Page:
Sustainable Finance or Big Bank Censorship?

Big Banks Increasing Restrictions on Fossil Fuel Funding
November 30, 2020

For the last decade, environmental and shareholder activists have been increasing pressure on companies to move towards sustainable finance and to divest fossil fuels. Recently, those actions have spurred some major changes from big banks. 

Morgan Stanley said they will take responsibility for greenhouse gas emissions from projects that they finance. Similarly, JP Morgan and Goldman Sachs announced they will stop funding Arctic oil & gas projects, increase internal restrictions on the funding of fossil fuel ventures, and spend much more on sustainable projects. These are just a couple examples of business decisions that are a direct result of activist shareholder proposals from the 2020 proxy season, not to mention years of political pressure.

Moves like this are known as “sustainable finance.” As of late, any financial service that integrates environmental, social and governance (ESG) criteria into its business decisions can claim this title. Sustainable finance touts the strong belief that money should be used for good. At first glance, it sounds like a wonderful thing. But in practice, banks use the umbrella of “sustainable finance” to accept responsibility for carbon emissions from organizations they are only tangentially related to, giving them carte blanche to increase fossil fuel restrictions on their own customers. That sets a chilling precedent for other banks and organizations.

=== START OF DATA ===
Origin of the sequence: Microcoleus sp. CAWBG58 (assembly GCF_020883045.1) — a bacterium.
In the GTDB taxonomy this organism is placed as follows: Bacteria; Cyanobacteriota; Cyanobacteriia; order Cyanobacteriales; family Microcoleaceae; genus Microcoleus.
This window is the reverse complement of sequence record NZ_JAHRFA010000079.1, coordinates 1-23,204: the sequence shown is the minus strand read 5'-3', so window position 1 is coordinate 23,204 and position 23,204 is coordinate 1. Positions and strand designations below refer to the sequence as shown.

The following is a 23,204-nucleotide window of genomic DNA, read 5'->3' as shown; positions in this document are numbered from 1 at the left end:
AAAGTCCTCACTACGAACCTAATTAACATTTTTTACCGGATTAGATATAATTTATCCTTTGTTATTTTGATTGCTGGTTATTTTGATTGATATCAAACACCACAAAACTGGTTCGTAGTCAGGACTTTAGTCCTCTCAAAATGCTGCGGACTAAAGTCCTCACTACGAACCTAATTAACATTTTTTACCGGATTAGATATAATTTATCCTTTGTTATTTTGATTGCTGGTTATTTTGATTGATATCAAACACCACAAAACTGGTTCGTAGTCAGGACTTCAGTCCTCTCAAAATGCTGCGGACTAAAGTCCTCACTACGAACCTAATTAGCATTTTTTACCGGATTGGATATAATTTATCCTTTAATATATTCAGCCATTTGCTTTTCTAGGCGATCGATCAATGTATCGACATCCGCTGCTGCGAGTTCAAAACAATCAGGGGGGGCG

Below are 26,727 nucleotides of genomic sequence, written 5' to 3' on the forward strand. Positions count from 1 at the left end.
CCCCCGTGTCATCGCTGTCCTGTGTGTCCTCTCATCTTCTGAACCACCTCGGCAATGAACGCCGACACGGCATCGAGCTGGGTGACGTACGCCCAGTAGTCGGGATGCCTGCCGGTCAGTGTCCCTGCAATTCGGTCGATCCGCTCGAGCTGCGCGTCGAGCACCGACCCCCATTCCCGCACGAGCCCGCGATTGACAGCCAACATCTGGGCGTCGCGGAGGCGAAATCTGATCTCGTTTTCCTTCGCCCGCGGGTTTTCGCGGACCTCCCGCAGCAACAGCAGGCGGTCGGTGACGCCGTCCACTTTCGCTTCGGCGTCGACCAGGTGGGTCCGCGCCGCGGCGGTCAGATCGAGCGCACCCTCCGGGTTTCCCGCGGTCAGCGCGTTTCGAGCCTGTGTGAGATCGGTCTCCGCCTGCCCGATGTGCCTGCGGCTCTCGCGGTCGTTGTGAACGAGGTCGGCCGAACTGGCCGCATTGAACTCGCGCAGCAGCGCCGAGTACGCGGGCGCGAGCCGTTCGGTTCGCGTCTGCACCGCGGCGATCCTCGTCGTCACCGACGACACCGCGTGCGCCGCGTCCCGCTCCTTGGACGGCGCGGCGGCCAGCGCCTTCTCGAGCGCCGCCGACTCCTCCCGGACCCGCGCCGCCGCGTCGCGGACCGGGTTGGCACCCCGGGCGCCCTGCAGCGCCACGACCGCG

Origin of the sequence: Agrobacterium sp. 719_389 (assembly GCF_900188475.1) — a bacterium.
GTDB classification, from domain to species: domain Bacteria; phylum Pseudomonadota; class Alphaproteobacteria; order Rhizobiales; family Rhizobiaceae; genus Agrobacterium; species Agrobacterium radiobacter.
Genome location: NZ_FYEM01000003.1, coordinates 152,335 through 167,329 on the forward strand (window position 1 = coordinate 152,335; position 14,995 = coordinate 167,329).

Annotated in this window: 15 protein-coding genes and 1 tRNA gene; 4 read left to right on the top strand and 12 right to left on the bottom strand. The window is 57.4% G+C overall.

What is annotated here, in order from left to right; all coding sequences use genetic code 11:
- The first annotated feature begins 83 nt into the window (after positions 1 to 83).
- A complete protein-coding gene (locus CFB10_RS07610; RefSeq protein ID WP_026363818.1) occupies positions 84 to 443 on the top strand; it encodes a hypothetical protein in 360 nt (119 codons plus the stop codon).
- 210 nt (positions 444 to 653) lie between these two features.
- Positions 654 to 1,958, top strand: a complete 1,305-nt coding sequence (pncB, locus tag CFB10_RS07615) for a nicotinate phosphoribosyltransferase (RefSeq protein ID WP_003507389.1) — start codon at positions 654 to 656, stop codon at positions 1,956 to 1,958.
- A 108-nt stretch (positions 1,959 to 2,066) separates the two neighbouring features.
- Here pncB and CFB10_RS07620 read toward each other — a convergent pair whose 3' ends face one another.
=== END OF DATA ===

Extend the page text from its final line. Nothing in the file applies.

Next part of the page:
Danielle Fugere, president of As You Sow, a shareholder activist group, stated, “Access to capital will increasingly be tied to a company’s ability to reduce its emissions at the rate and scope necessary to align with the Paris goal.”

Some major banks will now base their decision on whether or not a company will receive funding on their success in reaching, or striving to reach, Paris Climate Agreement standards. These standards are not only almost impossible to achieve, but also take years to measure improvements and are expensive to implement. And most importantly to shareholders, these changes often do little to improve the company’s profitability. 

As with most things sustainability related, political activists seem to only consider what should be removed and don’t consider what it could be replaced with. For example, banning reusable plastics requires an increase in paper products, and therefore, cutting down more trees. What will the adverse effects be on the environment, economy, and your portfolio if fossil fuels are divested?

Banks should be able to invest and divest however they see best for their company, employees and shareholders. If a bank chooses to withhold capital because of their sustainability requirements, they should do so because it creates jobs, a better work environment and profitability for shareholders. 

However, these banks appear to be making these changes only to appease the political activists yelling the loudest. Sustainability goals continue to be a moving target, and regulating by these ever-changing standards could prove to be a poor business decision.